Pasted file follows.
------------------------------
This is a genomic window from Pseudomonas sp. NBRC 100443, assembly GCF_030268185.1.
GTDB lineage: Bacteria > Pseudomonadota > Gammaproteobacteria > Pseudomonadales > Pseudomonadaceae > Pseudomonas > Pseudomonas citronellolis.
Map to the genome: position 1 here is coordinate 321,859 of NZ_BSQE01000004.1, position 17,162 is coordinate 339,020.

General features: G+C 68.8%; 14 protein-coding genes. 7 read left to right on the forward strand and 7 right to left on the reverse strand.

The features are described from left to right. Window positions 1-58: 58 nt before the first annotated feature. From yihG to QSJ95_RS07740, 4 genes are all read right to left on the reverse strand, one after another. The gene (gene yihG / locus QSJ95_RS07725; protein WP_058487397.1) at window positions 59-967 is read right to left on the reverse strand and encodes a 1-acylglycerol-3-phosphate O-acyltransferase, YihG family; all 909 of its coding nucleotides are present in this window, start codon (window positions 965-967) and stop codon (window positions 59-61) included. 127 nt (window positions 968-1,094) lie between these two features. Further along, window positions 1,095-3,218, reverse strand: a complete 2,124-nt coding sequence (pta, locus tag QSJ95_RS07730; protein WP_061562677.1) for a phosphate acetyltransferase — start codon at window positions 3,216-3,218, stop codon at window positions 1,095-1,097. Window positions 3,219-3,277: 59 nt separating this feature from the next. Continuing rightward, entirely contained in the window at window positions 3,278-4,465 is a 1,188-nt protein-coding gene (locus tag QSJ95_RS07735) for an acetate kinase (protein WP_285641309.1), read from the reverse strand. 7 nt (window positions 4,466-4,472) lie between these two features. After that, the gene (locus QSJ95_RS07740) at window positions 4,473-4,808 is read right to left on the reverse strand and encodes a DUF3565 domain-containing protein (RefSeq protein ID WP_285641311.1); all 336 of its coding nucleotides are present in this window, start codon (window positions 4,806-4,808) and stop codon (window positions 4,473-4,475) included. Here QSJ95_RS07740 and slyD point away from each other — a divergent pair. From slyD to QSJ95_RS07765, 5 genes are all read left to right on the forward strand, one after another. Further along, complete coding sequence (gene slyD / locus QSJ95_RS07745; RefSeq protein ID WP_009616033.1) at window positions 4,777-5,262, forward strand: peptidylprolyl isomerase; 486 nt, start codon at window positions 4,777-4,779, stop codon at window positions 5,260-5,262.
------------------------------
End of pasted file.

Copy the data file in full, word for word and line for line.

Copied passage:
This is a genomic window from Pseudomonas sp. NBRC 100443, assembly GCF_030268185.1.
GTDB lineage: Bacteria > Pseudomonadota > Gammaproteobacteria > Pseudomonadales > Pseudomonadaceae > Pseudomonas > Pseudomonas citronellolis.
Map to the genome: position 1 here is coordinate 321,859 of NZ_BSQE01000004.1, position 17,162 is coordinate 339,020.

General features: G+C 68.8%; 14 protein-coding genes. 7 read left to right on the forward strand and 7 right to left on the reverse strand.

The features are described from left to right. Window positions 1-58: 58 nt before the first annotated feature. From yihG to QSJ95_RS07740, 4 genes are all read right to left on the reverse strand, one after another. The gene (gene yihG / locus QSJ95_RS07725; protein WP_058487397.1) at window positions 59-967 is read right to left on the reverse strand and encodes a 1-acylglycerol-3-phosphate O-acyltransferase, YihG family; all 909 of its coding nucleotides are present in this window, start codon (window positions 965-967) and stop codon (window positions 59-61) included. 127 nt (window positions 968-1,094) lie between these two features. Further along, window positions 1,095-3,218, reverse strand: a complete 2,124-nt coding sequence (pta, locus tag QSJ95_RS07730; protein WP_061562677.1) for a phosphate acetyltransferase — start codon at window positions 3,216-3,218, stop codon at window positions 1,095-1,097. Window positions 3,219-3,277: 59 nt separating this feature from the next. Continuing rightward, entirely contained in the window at window positions 3,278-4,465 is a 1,188-nt protein-coding gene (locus tag QSJ95_RS07735) for an acetate kinase (protein WP_285641309.1), read from the reverse strand. 7 nt (window positions 4,466-4,472) lie between these two features. After that, the gene (locus QSJ95_RS07740) at window positions 4,473-4,808 is read right to left on the reverse strand and encodes a DUF3565 domain-containing protein (RefSeq protein ID WP_285641311.1); all 336 of its coding nucleotides are present in this window, start codon (window positions 4,806-4,808) and stop codon (window positions 4,473-4,475) included. Here QSJ95_RS07740 and slyD point away from each other — a divergent pair. From slyD to QSJ95_RS07765, 5 genes are all read left to right on the forward strand, one after another. Further along, complete coding sequence (gene slyD / locus QSJ95_RS07745; RefSeq protein ID WP_009616033.1) at window positions 4,777-5,262, forward strand: peptidylprolyl isomerase; 486 nt, start codon at window positions 4,777-4,779, stop codon at window positions 5,260-5,262.